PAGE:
The jury in the High Court at Palmerston North was told in detail of the horrific injuries Mr Waipouri suffered in a prolonged beating at the hands of Gilling and Ashley Arnopp in Mr Waipouri's Rangitikei Street flat on December 22, 2006.
Mr Waipouri's body was found with severe facial and neck injuries, broken ribs, various internal injuries, his ear was mutilated and there were bite marks on his nipples.
The tip of his penis had been "removed" and, despite a meticulous search of Mr Waipouri's flat and surrounding property, has never been found. When police arrived and arrested the pair at the blood- spattered scene, Arnopp had blood around his mouth and his saliva was later found on Mr Waipouri's nipples. Gilling's saliva was found on his stomach.
The jury was told the injury to Mr Waipouri's penis was inflicted after his death. But no explanation of what happened to the missing tissue has ever been given, mainly because the Crown did not need to account for it in order to prove its case.
Arnopp pleaded guilty to murdering Mr Waipouri toward the end of the Crown case when he stood trial with Gilling last December.
Gilling maintained his innocence, and the jury in that trial could not reach a verdict.
As the jury at his retrial considered its verdict last night, Mr Waipouri's ex-partner and friend of about 15 years, Phil Penwarden, said the cannibalistic aspect to the attack was hard to deal with.
"It's always been mentioned - it's a difficult issue for the family to cope with that. It's taken a huge toll," Mr Penwarden said.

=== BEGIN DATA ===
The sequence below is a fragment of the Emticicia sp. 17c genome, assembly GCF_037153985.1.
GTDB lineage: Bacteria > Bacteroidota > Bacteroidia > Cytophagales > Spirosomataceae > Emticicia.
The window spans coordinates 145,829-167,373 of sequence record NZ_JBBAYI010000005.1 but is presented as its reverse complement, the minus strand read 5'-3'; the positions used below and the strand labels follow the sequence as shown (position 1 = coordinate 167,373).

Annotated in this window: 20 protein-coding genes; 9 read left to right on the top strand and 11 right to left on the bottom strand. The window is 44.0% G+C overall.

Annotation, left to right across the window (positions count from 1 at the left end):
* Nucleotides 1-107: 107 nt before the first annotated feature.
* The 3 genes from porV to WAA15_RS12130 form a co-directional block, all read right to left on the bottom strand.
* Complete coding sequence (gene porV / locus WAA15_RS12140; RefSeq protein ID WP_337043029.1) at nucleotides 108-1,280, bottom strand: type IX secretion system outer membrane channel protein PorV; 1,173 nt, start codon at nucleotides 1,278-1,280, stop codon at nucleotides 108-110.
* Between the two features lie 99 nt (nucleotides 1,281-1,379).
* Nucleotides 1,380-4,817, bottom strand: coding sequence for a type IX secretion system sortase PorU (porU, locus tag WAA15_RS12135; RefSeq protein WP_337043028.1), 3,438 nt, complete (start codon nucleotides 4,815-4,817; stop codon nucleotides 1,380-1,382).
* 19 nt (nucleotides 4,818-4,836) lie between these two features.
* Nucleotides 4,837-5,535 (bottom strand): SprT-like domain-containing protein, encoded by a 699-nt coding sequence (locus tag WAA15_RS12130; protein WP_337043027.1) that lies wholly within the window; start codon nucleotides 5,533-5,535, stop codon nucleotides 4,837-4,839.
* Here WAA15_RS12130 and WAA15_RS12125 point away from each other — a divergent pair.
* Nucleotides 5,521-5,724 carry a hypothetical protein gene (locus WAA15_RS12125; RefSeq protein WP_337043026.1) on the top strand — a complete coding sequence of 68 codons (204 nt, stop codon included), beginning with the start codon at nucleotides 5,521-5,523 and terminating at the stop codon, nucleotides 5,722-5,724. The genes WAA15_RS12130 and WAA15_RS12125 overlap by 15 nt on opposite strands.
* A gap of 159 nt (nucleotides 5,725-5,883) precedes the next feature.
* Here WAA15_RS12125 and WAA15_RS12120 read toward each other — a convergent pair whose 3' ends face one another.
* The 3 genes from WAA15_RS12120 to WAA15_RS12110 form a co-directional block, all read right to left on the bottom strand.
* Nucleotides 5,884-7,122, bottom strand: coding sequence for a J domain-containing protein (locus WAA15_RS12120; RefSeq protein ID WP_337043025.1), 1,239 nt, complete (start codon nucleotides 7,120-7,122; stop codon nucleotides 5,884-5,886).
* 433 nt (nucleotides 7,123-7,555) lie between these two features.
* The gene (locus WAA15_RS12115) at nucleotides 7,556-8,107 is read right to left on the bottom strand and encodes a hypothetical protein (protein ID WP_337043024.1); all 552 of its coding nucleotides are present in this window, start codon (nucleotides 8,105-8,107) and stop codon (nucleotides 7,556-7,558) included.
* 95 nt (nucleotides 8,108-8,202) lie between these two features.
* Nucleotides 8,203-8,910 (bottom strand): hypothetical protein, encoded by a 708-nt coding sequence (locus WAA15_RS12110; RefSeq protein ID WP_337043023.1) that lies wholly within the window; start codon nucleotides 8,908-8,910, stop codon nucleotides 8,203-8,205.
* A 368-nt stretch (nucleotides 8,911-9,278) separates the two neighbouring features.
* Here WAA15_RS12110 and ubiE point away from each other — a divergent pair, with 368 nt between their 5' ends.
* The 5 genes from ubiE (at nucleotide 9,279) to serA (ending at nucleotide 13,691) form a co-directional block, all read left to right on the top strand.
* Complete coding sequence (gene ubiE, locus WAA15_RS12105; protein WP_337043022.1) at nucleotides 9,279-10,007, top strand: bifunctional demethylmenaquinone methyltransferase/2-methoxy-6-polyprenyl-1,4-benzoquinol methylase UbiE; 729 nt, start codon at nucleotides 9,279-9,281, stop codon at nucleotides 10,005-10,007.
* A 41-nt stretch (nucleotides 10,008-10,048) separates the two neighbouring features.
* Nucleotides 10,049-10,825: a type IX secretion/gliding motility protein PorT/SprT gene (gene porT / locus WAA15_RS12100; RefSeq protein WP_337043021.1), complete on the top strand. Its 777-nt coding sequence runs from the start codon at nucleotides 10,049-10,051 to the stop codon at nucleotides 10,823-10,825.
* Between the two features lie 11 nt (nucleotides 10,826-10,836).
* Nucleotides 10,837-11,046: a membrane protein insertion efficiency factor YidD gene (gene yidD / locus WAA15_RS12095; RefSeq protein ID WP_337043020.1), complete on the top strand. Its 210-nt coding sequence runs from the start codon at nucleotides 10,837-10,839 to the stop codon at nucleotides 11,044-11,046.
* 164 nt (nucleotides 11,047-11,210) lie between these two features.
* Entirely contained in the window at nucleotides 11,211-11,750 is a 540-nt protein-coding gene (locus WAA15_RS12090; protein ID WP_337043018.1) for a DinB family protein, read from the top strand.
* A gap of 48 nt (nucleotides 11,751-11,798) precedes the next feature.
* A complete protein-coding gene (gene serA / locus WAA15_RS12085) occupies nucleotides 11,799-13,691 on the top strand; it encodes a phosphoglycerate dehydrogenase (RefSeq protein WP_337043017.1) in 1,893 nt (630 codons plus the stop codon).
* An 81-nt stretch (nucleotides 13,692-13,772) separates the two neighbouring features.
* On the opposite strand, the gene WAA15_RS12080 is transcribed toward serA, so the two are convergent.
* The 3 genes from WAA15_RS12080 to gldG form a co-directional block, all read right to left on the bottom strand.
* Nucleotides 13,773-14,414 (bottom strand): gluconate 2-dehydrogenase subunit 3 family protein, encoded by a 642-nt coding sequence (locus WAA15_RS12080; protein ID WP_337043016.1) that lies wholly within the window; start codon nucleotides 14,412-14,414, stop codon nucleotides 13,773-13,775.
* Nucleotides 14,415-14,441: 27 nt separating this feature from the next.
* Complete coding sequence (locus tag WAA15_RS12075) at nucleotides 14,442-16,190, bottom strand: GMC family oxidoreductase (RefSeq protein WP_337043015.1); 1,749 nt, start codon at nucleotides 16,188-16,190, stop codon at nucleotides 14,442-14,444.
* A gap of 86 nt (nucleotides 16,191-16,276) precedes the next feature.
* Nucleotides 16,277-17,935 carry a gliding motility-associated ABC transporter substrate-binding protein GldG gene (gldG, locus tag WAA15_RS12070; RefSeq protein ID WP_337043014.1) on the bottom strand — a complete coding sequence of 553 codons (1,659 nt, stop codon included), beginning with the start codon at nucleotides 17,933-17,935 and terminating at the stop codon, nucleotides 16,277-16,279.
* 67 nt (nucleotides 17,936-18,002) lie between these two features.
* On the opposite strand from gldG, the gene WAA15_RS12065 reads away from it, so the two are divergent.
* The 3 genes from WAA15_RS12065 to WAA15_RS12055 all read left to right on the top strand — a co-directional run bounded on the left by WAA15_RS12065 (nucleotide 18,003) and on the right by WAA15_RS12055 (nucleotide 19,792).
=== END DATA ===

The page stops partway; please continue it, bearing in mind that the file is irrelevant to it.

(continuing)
"Just the level of hatred that Stan suffered. The charge was murder, but he was literally tortured and mutilated in such a fierce and hateful attack.
"This aspect of cannibalism, what's New Zealand doing bringing up these young people who are given licence for such sadistic acts? Animals don't even do that kind of thing to each other, only humans are capable of that."
Both Gilling, 18, and Arnopp, 21, endured similarly dysfunctional childhoods, but Arnopp's was particularly disturbing.
Neither man knew who his father was, and Arnopp's drug addict mother killed herself the day before his ninth birthday, just days after he and his half-sister had been placed in foster care. Arnopp's childhood was characterised by abuse and neglect, including at the hands of his stepfather.
He lived in at least 13 foster homes and attended at least as many schools, from which he was almost always expelled for bad behaviour. He became addicted to alcohol and solvents and lived a transient life, often on the streets.
At Arnopp's sentencing in February, Justice MacKenzie placed "considerable weight" on the psychiatric reports before him.
"While you are assessed as being aware of your actions, [the attack on Mr Waipouri] was assessed by one psychiatrist as likely to have involved 'a loss of control in an individual with unresolved trauma in a context of substance abuse'," the judge told Arnopp.
"This suggests that you were not fully aware of the level of brutality involved in your actions."
Arnopp was sentenced to life imprisonment with a non-parole period of 15 years.